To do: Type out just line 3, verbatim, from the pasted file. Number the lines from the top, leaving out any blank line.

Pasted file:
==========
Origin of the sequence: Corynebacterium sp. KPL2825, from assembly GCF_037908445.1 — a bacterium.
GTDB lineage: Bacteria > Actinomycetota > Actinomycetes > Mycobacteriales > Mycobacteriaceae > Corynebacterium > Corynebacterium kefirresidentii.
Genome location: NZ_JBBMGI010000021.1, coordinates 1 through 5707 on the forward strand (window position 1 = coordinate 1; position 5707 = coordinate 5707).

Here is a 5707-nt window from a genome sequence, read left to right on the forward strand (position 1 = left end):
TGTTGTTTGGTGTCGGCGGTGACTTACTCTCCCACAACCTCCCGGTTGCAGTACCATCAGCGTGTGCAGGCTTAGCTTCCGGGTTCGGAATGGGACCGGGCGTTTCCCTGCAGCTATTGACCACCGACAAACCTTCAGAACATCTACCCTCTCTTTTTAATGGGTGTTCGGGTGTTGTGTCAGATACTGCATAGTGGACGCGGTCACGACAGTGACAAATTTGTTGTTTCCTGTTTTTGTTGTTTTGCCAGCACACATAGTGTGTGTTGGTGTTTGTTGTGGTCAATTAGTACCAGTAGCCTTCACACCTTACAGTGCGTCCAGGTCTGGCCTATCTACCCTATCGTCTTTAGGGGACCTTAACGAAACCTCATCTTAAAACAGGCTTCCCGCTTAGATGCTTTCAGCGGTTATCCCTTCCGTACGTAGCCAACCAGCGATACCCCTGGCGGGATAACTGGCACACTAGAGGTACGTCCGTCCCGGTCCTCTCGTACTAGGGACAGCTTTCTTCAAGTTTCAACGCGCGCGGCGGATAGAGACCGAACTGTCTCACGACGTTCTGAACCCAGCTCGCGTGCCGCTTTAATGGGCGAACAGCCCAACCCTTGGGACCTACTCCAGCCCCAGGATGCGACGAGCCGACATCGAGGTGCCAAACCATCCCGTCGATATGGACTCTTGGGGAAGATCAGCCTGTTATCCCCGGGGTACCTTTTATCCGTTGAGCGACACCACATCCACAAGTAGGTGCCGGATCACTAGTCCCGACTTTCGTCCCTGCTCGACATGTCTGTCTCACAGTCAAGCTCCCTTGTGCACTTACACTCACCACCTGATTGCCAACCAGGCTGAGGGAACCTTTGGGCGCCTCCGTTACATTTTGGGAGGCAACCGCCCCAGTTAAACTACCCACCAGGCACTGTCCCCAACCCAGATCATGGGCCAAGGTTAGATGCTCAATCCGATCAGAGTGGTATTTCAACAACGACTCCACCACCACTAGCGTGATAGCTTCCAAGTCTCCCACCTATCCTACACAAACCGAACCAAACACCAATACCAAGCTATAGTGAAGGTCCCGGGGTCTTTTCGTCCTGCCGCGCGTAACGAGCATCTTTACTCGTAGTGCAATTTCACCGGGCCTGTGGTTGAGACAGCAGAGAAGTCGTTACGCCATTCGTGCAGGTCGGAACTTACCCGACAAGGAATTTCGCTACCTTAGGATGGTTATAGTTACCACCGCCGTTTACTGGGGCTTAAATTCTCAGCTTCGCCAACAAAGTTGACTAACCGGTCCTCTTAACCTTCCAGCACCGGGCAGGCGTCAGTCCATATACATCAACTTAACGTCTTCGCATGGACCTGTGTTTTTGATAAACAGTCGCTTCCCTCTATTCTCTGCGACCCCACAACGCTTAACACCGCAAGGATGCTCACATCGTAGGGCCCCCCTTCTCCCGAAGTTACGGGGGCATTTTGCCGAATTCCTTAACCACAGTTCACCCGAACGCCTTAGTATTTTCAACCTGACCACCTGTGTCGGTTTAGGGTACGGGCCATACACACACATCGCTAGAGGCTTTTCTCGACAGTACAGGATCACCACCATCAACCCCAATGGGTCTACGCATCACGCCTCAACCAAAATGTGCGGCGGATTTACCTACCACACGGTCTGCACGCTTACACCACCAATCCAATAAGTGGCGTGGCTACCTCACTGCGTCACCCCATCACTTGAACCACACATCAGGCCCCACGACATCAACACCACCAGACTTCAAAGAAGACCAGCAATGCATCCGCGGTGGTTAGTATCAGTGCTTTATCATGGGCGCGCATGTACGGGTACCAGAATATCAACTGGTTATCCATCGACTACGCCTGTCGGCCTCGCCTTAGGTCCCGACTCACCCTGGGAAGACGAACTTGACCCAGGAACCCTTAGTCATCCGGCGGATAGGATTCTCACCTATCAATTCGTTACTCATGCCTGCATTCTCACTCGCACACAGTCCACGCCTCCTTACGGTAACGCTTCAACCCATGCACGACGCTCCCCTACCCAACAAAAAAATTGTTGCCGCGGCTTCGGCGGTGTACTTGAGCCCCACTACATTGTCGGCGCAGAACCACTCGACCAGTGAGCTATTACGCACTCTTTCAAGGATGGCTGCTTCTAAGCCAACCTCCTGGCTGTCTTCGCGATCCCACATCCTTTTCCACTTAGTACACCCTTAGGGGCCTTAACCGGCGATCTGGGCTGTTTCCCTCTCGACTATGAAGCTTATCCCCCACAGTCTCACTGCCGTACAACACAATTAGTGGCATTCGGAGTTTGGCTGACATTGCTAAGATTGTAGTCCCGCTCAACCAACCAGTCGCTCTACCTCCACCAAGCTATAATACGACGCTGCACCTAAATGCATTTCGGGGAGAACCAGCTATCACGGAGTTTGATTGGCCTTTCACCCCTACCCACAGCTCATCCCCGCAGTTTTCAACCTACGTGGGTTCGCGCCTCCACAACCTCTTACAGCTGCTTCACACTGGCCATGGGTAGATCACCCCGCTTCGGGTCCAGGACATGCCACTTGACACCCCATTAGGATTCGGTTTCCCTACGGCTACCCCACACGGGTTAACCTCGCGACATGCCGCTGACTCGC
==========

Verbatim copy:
Genome location: NZ_JBBMGI010000021.1, coordinates 1 through 5707 on the forward strand (window position 1 = coordinate 1; position 5707 = coordinate 5707).